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Little Nicky (2000)

Directed by Steven Brill Written by Steven Brill, Tim Herlihy &  Adam Sandler

   After 10,000 years of reigning in Hell, the time had come for Satan (Harvey Keitel) to retire. However with his choices between the ever ruthless Adrian (Rhys Ifans), strong-willed Cassius (Tommy ‘Tiny’ Lister) or the devilishly kind Nicky (Adam Sandler) he just couldn’t bring himself to give up the throne. Deemed reasonable unfair and in turn throwing a fit, Cassius and Adrian then decide to make their way through the entry portal to Earth in order to reign between the worlds. Inadvertently freezing the gates to Hell, enabling anyone from passing through, which leaves its fate up to Nicky. Sent to bring back both brothers simultaneously before their father fully deteriorated or have their influence damn Earth entirely; more so than already that is.

The Good: Considering the concept for the film and that their budget was almost four times than what they’re used to working with the one thing you can’t argue is how great each depiction looked. Production designer Perry Andelin Blake ensured that each realm looked appropriate and if anything was able to make Hell look all too inviting. So much that one could hardly appreciate it at first glance. Though the Oz man himself was just as thoroughly impressed when appearing on set for his cameo and asked Blake to accompany him for OzzFest in order to create similar sets. But even if unable to notice all the details put in at the beginning or ending when Hell finally emerges above ground (spoiler) such is able to come forth with the kinds of prosthetic’s used for characters like the Gatekeeper (Kevin Nealon) or Jimmy the Demon (Blake Clark).

Despite the absurd nature of the plot, one need not try to make sense of the film. That philosophy holding true for the majority of the Happy Madison universe to be exact. However I just couldn’t get enough of the cameos we see throughout, endless almost, with what is hands down my favorite time seeing Quentin Tarantino pop up in a film. Rhys Ifans completely embodied his character as did the different Actors he takes over while making his way to the final battle with Nicky in Central Park. Countless others such as Rodney Dangerfield, Henry Winkler and Reese Witherspoon able to assist in adding memorable walk on roles. With returning favorites Allen Covert, Peter Dante and Johnathan Loughran as the equally hilarious failed Actor and stoner metal heads who were just fans of the work Nicky’s father had done. Adding Patricia Arquette as the love interest which while I wasn’t sure worked in their favor, certainly fit the look they were ultimately going for.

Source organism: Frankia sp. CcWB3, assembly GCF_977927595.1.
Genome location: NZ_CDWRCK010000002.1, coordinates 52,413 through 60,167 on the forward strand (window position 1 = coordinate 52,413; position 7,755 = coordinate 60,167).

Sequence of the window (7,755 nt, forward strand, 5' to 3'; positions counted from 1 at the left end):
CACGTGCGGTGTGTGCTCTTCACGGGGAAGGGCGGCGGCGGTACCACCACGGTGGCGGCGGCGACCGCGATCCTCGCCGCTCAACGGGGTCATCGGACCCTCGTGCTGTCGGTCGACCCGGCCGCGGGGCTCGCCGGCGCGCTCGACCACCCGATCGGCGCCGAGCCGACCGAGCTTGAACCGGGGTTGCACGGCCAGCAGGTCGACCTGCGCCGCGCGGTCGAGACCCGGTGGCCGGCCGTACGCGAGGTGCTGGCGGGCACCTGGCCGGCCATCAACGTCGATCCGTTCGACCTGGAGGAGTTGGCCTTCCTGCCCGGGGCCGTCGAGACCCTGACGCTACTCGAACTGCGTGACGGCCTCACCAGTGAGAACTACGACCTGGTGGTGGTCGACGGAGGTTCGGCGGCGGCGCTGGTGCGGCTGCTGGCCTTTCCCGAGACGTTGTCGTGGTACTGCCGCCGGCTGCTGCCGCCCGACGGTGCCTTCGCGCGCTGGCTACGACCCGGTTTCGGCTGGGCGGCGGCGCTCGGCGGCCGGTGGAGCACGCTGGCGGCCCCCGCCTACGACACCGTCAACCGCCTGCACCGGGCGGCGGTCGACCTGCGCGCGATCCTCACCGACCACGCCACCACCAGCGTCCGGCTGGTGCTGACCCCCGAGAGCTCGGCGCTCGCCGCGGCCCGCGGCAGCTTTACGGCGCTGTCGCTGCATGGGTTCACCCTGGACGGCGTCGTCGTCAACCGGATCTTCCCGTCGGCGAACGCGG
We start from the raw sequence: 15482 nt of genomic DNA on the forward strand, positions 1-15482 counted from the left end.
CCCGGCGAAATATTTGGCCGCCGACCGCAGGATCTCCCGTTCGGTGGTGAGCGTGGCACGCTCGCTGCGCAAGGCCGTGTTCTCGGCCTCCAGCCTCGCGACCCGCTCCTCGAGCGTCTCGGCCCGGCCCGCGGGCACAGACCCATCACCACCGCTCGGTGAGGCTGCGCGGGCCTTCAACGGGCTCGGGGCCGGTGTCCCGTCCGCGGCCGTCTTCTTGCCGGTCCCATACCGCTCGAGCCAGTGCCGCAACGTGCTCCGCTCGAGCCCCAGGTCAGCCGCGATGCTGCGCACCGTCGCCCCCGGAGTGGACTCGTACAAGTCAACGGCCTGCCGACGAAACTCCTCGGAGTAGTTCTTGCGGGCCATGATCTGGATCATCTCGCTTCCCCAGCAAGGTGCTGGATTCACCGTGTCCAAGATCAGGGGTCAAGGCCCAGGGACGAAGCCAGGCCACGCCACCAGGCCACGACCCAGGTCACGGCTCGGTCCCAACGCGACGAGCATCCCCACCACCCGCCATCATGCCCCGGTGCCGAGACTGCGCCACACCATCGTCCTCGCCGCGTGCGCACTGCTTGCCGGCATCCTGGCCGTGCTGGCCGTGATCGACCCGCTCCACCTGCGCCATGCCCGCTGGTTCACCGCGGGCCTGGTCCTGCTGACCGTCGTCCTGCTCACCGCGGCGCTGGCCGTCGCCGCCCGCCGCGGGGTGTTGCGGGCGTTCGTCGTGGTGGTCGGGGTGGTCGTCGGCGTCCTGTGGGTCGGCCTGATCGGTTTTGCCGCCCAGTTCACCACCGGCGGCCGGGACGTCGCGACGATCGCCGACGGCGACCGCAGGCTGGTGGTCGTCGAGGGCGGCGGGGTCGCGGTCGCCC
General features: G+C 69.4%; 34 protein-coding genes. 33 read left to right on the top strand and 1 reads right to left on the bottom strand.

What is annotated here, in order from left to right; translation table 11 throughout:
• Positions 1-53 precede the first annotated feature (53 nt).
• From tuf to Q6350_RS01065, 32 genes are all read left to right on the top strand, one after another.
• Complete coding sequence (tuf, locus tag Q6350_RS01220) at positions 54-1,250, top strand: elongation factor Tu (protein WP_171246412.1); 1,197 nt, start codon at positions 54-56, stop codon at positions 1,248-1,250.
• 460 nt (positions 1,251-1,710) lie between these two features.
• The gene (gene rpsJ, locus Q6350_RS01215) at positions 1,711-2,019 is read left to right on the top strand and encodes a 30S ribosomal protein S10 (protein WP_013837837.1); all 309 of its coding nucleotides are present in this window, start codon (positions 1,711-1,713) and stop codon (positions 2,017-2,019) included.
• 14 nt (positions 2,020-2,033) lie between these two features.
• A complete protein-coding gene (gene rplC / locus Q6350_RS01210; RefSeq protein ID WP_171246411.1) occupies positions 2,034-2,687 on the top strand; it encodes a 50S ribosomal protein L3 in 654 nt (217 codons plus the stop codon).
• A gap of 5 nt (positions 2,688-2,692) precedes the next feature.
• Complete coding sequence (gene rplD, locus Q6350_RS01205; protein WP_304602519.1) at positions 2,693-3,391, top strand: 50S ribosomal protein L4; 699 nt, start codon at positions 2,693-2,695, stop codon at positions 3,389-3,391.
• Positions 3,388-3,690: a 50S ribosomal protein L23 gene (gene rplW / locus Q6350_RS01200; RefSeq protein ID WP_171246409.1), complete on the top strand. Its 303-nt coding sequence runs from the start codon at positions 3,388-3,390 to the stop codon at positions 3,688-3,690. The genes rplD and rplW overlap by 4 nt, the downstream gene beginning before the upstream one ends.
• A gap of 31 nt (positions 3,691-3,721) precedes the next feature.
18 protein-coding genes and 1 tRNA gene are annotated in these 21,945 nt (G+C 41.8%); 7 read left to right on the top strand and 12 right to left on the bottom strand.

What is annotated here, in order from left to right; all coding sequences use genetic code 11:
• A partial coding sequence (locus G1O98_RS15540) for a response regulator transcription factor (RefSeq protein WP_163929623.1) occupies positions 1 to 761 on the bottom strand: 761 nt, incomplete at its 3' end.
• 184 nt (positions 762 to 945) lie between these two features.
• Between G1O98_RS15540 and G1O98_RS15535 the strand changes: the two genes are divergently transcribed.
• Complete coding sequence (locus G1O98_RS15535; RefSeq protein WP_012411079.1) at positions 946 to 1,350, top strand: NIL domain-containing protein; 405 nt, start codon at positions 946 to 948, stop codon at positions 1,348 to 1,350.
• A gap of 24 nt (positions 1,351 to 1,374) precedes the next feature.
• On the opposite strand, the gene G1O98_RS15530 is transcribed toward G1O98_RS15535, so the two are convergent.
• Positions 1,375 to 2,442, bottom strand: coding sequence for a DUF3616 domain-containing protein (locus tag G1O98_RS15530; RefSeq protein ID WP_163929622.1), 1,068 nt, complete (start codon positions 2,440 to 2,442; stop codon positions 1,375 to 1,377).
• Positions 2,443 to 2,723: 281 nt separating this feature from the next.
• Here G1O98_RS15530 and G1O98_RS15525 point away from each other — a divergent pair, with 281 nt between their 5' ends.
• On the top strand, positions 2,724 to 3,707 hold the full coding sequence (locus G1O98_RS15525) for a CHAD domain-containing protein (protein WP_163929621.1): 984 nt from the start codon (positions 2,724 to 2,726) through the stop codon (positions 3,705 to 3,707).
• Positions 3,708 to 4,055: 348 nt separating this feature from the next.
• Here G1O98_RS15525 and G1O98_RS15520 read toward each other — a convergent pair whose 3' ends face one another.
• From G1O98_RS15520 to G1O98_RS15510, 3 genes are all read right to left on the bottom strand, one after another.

The Bad: Albeit despite how much I actually do like about this movie, there is just the same as many things that I wish had gone differently. Stereotypical components of male humor usually entail those ‘dick and fart jokes,’ nudity or any excuse to throw a metal song attached to something violent. I.e. your sensitive side has no business being here. Fully able to appreciate a good joke when I hear or see one but not necessarily wishing to view a dog screwing anything or getting wasted in a strip club. Most of the scenes with Beefy the dog (which is actually Sandler’s dog Meatball) I felt were somewhat unnecessary. I didn’t mind him guiding the character but anything else was unneeded silliness. And surly the kid in the Globetrotters scene didn’t need to say his one line; only in certain circumstances do I think its okay for kids to actually swear in movies.

Do they take away from the film? Not entirely. There’s enough to outweigh these parts for myself, fully aware that a couple weird scenes don’t make or break a film. Besides trying to make logic of films like this rarely makes sense to begin with because they in fact represent the antithesis of such. Though I did overall enjoy the film the gimmicks are a bit inessential after a point which I do blame on the budget.

The Verdict: Sandler and his bunch get a bad rap for their work. Which while I can understand as of the last eight years, hasn’t always been the case. Growing up he was the comic I first grew fond of as it was in my youth when he was in his prime. Though whether jumping at the fact that he constantly works with friends (as though that doesn’t go on in the industry) or that his style of comedy ventures a bit too far south at times, the fact remains that at heart him and his bunch are a group of guys that are laid back who don’t take life too seriously. I kind of envy that quality. Because there tends to be a natural progression to what a lot of comics may tend to follow: after their prime, participating in a handful of serious films which most people won’t like or understand and once they’ve had their fill, cross over into animated/ family films for seemingly the remainder of their career. Until they miss said glory days and try to recreate what is no longer possible. Though I think its important to realize that those same laughs can’t always be had and for good measure. Jokes progress or in some cases digress. All that being said…

Truthfully I never get tired of this film. While some moments could have ended up on the cutting room floor, it’s one of my favorites from the Happy Madison clan. Simply revolving around the things they like most in life: sex, weed and rock ‘n’ roll.